This isn’t typically the sort of book I would naturally pick up on my own, but it’s gotten an awful lot of press and a copy was given to me by a friend (and you should always read the books given to you by a friend). I can understand the interest that this has received but I’m not quite able to say that I enjoyed this book. I came very, VERY close to giving up on this book twice and it was only the fact that it had been so popular that kept me going.
It’s pretty difficult to give a brief description of the book without giving too much away.
In a nutshell, Amy Dunne – a ‘famous’ personality because a series of children’s books were written with her as the major character – and her husband Nick are about to celebrate their fifth wedding anniversary when Nick discovers Amy is missing and an apparent struggle has taken place inside their home. Nick becomes the prime suspect in Amy’s disappearance but Nick maintains that Amy is alive, and probably well, and setting him up. Why? Well…all is not well in the family life of Nick and Amy Dunne.
Author Gillian Flynn sets up a very good story, confusing the reader a bit as we go along with simple suggestions that make us wonder what might be true and what isn’t.
The story is broken down into three parts (nearing the end of Part I was one of the times I seriously considered not going on). The first part sets up the characters and the mystery. Part II changes the direction of the story and Part III completely derails it.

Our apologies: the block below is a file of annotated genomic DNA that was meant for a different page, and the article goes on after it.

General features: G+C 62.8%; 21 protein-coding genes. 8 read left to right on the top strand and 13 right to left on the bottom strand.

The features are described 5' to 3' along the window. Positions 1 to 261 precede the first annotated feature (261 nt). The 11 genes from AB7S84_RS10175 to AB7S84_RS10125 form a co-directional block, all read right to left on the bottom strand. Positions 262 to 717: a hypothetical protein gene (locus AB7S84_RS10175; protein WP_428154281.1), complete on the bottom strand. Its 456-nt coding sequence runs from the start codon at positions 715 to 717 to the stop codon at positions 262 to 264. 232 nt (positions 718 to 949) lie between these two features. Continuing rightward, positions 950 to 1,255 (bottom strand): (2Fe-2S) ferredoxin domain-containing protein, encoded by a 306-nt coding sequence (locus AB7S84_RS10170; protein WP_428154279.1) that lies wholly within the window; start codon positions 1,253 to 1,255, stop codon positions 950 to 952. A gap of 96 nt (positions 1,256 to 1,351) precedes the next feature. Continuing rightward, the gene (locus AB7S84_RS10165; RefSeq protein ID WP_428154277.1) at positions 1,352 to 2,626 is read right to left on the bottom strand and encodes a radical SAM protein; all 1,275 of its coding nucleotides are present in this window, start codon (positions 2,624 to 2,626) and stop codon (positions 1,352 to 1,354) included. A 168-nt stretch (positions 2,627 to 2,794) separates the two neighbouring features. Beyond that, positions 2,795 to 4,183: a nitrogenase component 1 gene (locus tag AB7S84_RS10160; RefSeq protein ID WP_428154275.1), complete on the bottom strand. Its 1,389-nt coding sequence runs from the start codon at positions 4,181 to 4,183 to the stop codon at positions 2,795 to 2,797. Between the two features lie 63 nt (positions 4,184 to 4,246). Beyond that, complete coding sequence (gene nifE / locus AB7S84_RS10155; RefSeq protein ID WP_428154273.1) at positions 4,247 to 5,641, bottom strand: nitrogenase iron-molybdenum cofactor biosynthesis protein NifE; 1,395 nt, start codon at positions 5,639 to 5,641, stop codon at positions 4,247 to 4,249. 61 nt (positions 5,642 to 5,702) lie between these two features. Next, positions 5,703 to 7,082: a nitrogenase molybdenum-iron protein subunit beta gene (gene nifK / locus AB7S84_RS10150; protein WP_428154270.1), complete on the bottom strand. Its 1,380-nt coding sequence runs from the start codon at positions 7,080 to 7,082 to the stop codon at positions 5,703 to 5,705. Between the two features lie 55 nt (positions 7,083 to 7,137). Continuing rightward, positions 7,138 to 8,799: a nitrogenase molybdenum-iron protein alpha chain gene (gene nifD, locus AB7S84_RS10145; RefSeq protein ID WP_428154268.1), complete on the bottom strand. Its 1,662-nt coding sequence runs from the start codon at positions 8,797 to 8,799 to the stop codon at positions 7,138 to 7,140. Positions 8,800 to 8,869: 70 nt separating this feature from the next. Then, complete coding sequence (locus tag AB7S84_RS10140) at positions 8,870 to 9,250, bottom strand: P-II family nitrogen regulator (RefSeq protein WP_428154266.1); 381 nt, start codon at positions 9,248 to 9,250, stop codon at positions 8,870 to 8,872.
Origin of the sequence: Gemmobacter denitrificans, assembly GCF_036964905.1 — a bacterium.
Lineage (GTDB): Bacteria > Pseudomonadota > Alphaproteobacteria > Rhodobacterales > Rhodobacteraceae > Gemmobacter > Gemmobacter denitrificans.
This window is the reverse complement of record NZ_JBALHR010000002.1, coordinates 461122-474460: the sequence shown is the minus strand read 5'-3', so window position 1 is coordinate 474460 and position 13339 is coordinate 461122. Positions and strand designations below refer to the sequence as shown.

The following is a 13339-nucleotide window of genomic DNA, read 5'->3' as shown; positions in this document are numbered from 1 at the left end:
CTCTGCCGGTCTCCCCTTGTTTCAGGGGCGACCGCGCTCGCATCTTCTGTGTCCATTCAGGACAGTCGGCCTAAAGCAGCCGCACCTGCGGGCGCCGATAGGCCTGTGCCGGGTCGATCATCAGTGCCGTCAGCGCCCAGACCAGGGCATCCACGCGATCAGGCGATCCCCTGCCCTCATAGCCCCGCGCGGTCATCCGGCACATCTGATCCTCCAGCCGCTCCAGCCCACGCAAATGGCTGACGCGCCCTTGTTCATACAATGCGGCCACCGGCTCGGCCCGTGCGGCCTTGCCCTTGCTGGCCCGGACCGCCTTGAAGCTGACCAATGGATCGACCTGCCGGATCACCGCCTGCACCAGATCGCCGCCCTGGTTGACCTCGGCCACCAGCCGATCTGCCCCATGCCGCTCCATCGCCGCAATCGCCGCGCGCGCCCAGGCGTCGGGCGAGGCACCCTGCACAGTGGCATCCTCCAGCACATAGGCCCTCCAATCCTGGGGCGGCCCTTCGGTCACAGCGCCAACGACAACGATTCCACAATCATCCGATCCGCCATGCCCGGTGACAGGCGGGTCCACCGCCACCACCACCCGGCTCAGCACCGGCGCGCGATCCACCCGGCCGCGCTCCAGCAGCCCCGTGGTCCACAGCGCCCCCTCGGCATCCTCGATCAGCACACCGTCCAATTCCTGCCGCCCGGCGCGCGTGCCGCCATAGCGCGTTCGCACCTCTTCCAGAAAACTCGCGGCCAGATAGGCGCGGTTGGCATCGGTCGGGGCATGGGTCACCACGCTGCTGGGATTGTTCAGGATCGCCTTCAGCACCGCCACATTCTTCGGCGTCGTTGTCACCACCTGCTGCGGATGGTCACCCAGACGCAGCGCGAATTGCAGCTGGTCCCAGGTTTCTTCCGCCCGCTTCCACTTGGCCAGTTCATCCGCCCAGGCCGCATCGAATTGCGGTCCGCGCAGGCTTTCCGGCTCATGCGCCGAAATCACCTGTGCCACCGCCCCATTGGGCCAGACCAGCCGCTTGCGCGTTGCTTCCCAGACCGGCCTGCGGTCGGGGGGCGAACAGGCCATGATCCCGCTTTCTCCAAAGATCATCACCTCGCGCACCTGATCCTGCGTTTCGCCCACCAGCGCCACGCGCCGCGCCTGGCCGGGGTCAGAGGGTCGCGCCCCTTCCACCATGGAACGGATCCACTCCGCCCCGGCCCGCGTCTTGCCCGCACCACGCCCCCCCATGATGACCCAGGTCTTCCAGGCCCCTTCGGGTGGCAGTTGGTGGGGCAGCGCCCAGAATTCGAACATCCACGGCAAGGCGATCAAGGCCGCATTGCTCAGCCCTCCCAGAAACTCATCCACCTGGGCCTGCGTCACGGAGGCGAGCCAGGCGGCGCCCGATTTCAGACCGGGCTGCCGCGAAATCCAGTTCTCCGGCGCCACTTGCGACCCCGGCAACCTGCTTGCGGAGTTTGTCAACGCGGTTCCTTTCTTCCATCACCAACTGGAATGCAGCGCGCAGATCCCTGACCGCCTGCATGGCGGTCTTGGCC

Flynn plays with the reader, giving us a present narrator that isn’t particularly likable or even believable, simply because he’s not socially adept, and a missing character we get to know only through diary entries and whom we then come to like. But the tables get flipped with the change of direction of the story and who and what we like changes.
This is an interesting experience and Flynn manages it quite well, taking us on a real roller-coaster ride.
While I often prefer characters that are likable, it’s usually because characters are meant to be likable in some way. Flynn’s characters stand out because they are well-defined and because she very much does not want them to be particularly likable. In this case, it’s the ride that counts.
While the format of the story is quite interesting, the mystery was not a surprise to me. Before the end of Part I, I narrowed it down to two possibilities (one of which was correct) and it became more and more obvious what was going to happen.
I did not care for the ending and I don’t feel like it was the only real possible ending. It was the obvious ending for a pair of unstable individuals.
While Flynn tried to show that she managed to tie up loose ends by having a character give us a quick run-down of how or why potential loose ends were managed, they first of all wouldn’t stand up to any real scrutiny and secondly at least one loose end was never addressed (which could or should be able to change the course of the ending).
Looking for a good book? Gone Girl by Gillian Flynn has some wonderful writing but the mystery isn’t as strong as it could have been and form trumps story (though only just slightly).
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author: Gillian Flynn
publisher: Broadway Books
paperback, 415 pages